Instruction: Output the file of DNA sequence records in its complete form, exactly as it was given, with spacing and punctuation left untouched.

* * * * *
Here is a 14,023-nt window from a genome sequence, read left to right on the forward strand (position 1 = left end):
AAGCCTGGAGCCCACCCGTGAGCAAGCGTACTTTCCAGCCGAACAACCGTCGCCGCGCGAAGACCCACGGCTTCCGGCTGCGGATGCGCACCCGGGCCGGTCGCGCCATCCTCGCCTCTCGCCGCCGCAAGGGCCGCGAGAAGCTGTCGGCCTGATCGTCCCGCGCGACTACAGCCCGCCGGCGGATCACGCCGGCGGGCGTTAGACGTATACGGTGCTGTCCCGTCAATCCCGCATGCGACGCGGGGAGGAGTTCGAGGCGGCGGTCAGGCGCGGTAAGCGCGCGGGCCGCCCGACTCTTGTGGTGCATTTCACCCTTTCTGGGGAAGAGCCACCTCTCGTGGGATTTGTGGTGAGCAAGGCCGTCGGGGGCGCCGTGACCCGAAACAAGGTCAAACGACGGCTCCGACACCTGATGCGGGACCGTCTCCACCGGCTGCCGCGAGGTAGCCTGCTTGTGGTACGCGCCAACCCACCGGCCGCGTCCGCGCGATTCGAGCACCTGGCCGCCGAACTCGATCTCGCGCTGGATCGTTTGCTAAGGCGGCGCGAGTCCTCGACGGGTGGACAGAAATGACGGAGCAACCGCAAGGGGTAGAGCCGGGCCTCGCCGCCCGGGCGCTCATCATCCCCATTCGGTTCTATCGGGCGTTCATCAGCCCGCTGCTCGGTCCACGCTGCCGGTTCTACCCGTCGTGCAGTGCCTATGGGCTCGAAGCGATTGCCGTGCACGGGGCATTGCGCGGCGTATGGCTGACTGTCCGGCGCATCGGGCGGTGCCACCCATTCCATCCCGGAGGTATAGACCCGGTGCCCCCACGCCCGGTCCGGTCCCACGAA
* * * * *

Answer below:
Here is a 14,023-nt window from a genome sequence, read left to right on the forward strand (position 1 = left end):
AAGCCTGGAGCCCACCCGTGAGCAAGCGTACTTTCCAGCCGAACAACCGTCGCCGCGCGAAGACCCACGGCTTCCGGCTGCGGATGCGCACCCGGGCCGGTCGCGCCATCCTCGCCTCTCGCCGCCGCAAGGGCCGCGAGAAGCTGTCGGCCTGATCGTCCCGCGCGACTACAGCCCGCCGGCGGATCACGCCGGCGGGCGTTAGACGTATACGGTGCTGTCCCGTCAATCCCGCATGCGACGCGGGGAGGAGTTCGAGGCGGCGGTCAGGCGCGGTAAGCGCGCGGGCCGCCCGACTCTTGTGGTGCATTTCACCCTTTCTGGGGAAGAGCCACCTCTCGTGGGATTTGTGGTGAGCAAGGCCGTCGGGGGCGCCGTGACCCGAAACAAGGTCAAACGACGGCTCCGACACCTGATGCGGGACCGTCTCCACCGGCTGCCGCGAGGTAGCCTGCTTGTGGTACGCGCCAACCCACCGGCCGCGTCCGCGCGATTCGAGCACCTGGCCGCCGAACTCGATCTCGCGCTGGATCGTTTGCTAAGGCGGCGCGAGTCCTCGACGGGTGGACAGAAATGACGGAGCAACCGCAAGGGGTAGAGCCGGGCCTCGCCGCCCGGGCGCTCATCATCCCCATTCGGTTCTATCGGGCGTTCATCAGCCCGCTGCTCGGTCCACGCTGCCGGTTCTACCCGTCGTGCAGTGCCTATGGGCTCGAAGCGATTGCCGTGCACGGGGCATTGCGCGGCGTATGGCTGACTGTCCGGCGCATCGGGCGGTGCCACCCATTCCATCCCGGAGGTATAGACCCGGTGCCCCCACGCCCGGTCCGGTCCCACGAA